“Just Call Me Bala” Remembering Malar Balasubramanian, 1976 - 2017

She was a very kind-spirited woman who treated everyone with compassion and respect. She always made people feel good when she smiled. It was infectious.

While at the Ohio Reformatory for Women (ORW), Malar watched women getting released and coming right back, with no job skills to support themselves. She noticed the prison buildings—old and inefficient. She proposed that the institution train women to install solar panels and let them practice and gain work experience by installing the panels on the prison; this would reduce the environmental impact of the facility, and provide the women with marketable job skills. In addition, it would save the state money both through energy costs and reduced recidivism. Her passion for this concept, and support from family and friends, grew into Vera’s Ohio Green Prison Project. It is now a model used increasingly in energy and conservation-related construction projects both within the Ohio Department of Rehabilitation and Correction (DRC)and other correctional agencies across the country.  

Malar also spent some time at the Franklin Pre-Release Center, where she set out to establish a recycling program for the institution. Staff remember how Malar wanted to do everything she could to make the program happen: “That project was her baby.” On top of all of this, Malar worked as a tutor and a dog handler—but her positive impact went beyond these jobs. One woman who knew Malar at ORW reflected:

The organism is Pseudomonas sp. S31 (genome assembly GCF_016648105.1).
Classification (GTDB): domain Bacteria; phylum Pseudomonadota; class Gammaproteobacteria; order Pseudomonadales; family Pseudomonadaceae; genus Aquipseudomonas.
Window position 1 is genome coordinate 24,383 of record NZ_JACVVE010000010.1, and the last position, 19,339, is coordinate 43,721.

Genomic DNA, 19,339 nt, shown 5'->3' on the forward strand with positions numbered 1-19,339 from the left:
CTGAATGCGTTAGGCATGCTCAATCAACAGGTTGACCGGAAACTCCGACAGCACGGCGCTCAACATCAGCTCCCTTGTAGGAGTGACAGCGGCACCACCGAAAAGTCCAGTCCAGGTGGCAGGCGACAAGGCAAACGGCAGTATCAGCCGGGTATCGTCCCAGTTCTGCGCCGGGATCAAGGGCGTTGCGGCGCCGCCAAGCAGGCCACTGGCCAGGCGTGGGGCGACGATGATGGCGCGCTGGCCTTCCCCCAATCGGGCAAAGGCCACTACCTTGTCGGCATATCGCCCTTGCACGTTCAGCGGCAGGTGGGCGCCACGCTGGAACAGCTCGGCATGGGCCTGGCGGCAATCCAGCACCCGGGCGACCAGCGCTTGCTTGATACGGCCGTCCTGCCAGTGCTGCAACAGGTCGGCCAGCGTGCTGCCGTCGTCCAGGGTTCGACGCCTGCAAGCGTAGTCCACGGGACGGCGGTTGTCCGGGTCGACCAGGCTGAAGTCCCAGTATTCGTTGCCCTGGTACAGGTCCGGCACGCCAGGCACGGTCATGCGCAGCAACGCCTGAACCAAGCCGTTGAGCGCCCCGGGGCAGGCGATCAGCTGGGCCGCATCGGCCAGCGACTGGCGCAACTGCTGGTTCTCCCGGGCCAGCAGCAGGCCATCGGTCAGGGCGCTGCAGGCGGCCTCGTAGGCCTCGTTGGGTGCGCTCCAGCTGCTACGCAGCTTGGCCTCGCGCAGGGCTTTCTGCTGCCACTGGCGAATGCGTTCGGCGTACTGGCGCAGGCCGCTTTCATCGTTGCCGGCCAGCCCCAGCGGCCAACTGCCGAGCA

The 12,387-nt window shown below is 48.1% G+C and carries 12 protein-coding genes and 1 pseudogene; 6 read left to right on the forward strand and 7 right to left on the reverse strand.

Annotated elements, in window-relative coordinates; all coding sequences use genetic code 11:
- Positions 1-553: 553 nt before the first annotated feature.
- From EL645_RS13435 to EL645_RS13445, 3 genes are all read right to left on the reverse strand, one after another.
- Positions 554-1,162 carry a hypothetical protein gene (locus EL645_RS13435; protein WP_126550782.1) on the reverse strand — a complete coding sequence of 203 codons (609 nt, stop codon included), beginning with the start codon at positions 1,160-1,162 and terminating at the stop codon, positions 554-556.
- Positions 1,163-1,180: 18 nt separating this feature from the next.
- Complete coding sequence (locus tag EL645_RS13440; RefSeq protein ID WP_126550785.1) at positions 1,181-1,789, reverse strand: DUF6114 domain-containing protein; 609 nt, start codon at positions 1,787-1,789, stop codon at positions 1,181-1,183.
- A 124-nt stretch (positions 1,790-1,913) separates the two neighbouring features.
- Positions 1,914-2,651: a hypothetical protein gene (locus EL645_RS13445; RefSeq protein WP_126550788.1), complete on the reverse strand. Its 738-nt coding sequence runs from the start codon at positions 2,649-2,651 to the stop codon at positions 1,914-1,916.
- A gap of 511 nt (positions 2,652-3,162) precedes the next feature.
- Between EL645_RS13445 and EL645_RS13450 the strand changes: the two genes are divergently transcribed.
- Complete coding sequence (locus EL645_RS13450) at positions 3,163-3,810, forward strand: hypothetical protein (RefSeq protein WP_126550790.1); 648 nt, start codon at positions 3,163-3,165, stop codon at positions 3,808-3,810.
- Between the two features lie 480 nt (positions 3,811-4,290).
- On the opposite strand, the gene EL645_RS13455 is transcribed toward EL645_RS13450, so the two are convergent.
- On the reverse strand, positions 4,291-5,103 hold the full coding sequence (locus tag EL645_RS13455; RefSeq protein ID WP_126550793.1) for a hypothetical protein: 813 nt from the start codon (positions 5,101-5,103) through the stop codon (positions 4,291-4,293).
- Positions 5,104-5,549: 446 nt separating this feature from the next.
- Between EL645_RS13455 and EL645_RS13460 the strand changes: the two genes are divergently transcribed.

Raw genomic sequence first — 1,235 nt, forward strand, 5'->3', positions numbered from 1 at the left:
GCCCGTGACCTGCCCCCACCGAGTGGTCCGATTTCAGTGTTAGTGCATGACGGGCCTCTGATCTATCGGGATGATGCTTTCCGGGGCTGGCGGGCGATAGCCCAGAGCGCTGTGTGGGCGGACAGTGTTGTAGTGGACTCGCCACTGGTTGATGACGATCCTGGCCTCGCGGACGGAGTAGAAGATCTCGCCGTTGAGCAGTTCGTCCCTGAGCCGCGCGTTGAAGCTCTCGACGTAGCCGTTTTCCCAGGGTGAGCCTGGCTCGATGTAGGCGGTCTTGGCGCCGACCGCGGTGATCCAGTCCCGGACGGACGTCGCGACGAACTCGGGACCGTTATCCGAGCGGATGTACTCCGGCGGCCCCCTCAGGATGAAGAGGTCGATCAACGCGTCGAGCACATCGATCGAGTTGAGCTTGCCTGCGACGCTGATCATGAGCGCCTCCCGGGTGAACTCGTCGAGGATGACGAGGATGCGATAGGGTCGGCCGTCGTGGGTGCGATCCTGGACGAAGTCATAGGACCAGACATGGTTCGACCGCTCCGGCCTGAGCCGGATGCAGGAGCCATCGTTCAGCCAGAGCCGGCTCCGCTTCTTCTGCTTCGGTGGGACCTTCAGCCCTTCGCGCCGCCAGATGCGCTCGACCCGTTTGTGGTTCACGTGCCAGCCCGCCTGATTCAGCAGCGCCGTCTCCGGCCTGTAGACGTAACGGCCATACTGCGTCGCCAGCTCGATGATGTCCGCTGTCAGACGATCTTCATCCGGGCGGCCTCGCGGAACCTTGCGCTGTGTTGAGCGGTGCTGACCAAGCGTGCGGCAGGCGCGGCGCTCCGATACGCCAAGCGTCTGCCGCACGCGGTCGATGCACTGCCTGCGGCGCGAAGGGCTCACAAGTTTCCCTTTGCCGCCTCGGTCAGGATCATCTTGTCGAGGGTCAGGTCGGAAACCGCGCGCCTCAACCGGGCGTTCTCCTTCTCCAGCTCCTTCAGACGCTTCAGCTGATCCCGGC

The first time I was introduced to Malar, I was tongue tied: I had such a difficult time pronouncing her last name. It was always “Bala-su-ma-what-a?” She laughed and said, “Just call me Bala.” She was a very kind-spirited woman who treated everyone with compassion and respect. She always made people feel good when she smiled. It was infectious.
Bala had a way about her that inspired some and uplifted others. I was saddened that the world has lost such an incredible woman. She will be thought of and her spirit will carry on within our community.

Malar left DRC’s care over four years ago, but staff—who work with more than 3,000 women each year—remembered her in a similar fashion: “It is people like Malar who keep us committed to the mission.”

I first met Malar in 2010 through my role as a planning analyst for OGPP. My interactions with her were always upbeat; she radiated a positive energy—friendly, excited, smiling. I knew that she struggled with depression, but our meetings were always focused on how we could turn her ideas into action, and I always left feeling energized and inspired. That is how she’ll be remembered: as someone who, despite a long and difficult struggle, never gave up trying to improve her community.

While Malar will be remembered for her generous and infectious spirit, she also serves as a reminder that mental health can be a lifelong struggle. Understanding issues concerning suicide and mental health is an important way to take part in suicide prevention, help others in crisis, and change the conversation around suicide. If you see warning signs, it is the right thing to do to ask the person if they are feeling down, hopeless, or have had thoughts to harm themselves. Open dialogue will only help that person to accept help and reach out to a qualified professional.

 

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